- VIA C7-M ULV / Nano Uxxxx + VIA VX855
- VIA C7-M ULV / Nano Uxxxx + VIA VX800
- VIA C7-M ULV + VIA VX700
It must be due to the higher price tags of UMPCs and the fact that they have to run Windows, to be called that way that I am not to much into that.
But there are some devices, that look almost the same, but don´t have to run Windows: MIDs.
Mobile Internet Devices – 3.8” to 6” (estimate)
Mobile Internet Device (MID) is a term used by several vendors to describe a multimedia-capable handheld computer providing wireless Internet access. It is designed to provide entertainment, information and location-based services for the consumer market (rather than the enterprise). The MID is a larger form factor than a smartphone but smaller than the Ultra Mobile PC (UMPC). As such, the device has been described as filling a consumer niche between smartphones and Tablet PCs.
Looking at possible MID hardware platforms, it´s a mixture of what I listed up for netbook hardware, removing the Diamondville and the VIA Nano and the more power hungry C7-M versions, but adding some ARM11 based SoCs, which are used in the Pocket PC/Smartphone range as well. As these devices are too small to feature “real” keyboards, some feature hardware thumb keyboards, others just feature a softkeyboard – I believe that the MID range, that I see as the range of devices between small netbooks and “really pocketable devices” is a somewhat “gadgety” one. You wouldn´t usually use a MID to work hard, and it hasn´t real advantages over a netbook while seated (unless you are the kind of girl/guy that types faster with two thumbs than with two hands). But when you want to be online on the go and even thinking of reading a longer text or watching a video on a sub 4” screen makes you feel pretty tired, they are just the right thing for you. Depending on the horsepower you imagine to require, your MID might be called UMPC, at least if you want to use Windows (and I admit that there might be some reasons (e.g. business software, fun with malware ;) ) for doing so). Of course you might consider using your MID like a netbook / mini notebook / subnotebook, using a “pocketable” keyboard ;) And we shouldn’t forget the “Pandora” gaming handheld, which features a MID like form factor.
Finally: “Smartphones” / “internet phones” – 2.6” to 3.8”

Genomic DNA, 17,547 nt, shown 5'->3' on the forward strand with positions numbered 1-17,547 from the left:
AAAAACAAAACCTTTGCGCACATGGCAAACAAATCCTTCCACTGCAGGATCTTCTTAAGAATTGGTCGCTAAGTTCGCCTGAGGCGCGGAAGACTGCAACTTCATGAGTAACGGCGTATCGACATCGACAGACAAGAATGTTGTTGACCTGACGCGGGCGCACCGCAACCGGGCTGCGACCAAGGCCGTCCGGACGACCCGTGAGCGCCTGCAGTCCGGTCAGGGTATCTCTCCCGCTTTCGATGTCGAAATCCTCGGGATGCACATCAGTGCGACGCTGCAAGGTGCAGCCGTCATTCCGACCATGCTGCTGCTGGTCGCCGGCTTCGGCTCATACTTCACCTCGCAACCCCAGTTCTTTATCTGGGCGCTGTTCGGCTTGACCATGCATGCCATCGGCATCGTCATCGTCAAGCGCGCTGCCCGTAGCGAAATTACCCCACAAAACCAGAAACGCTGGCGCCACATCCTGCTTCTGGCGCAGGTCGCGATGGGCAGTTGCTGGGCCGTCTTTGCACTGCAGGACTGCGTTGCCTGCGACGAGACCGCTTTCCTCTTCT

After a long walk on the “mobile devices” countryside, I finally have to find my keyring to open my home’s door. And guess what: Finding the key isn’t that easy. Well, first of all I want to define what I call “internet phones”. As you might realize looking at the screen size, I talk want to have some screen size, and additionally you should start thinking of touchscreen devices, at best running a software that fits to your fingertips. A classical PDA/Pocket PC form factor. Most likely it uses a WebKit based browser to show you the web (iPhone (OS), Palm Pre (WebOS), Android & S60 phones, they all use WebKit as default rendering engine and there is a WebKit browser for Windows Mobile as well, TorchMobiles “IrisBrowser” – so as long as you use a platform that is expandable beyond J2ME (and as this is still about “Mobile Computing” I would really recommend you to do so). I have to say that I need a QWERTY hardware keyboard on such devices – as “mobile computing” implies to me that you are able to write longer texts, e.g. for finishing your first book or just for editing office documents.
Today these little computers are almost all running their operating systems on a variety of ARM (9,11, Vortex A8) SoCs – low power consumption, but good performance and faster than all PCs we had 15 years ago. As I described above, you won’t use such a device (even if you are able to connect a keyboard over Bluetooth or USB host mode) as a real computer for work tasks unless you are a real enthusiast, just because the screens are too small. But imagining little projectors in these devices or foldable screens, they can become more and more usable for more than just typical SMS, browsing, twitter and phoning stuff. And all this while keeping their nice and pocketable form factor – but we enter the future now, I will stop.
See you again soon for “Mobile Computing – The Software”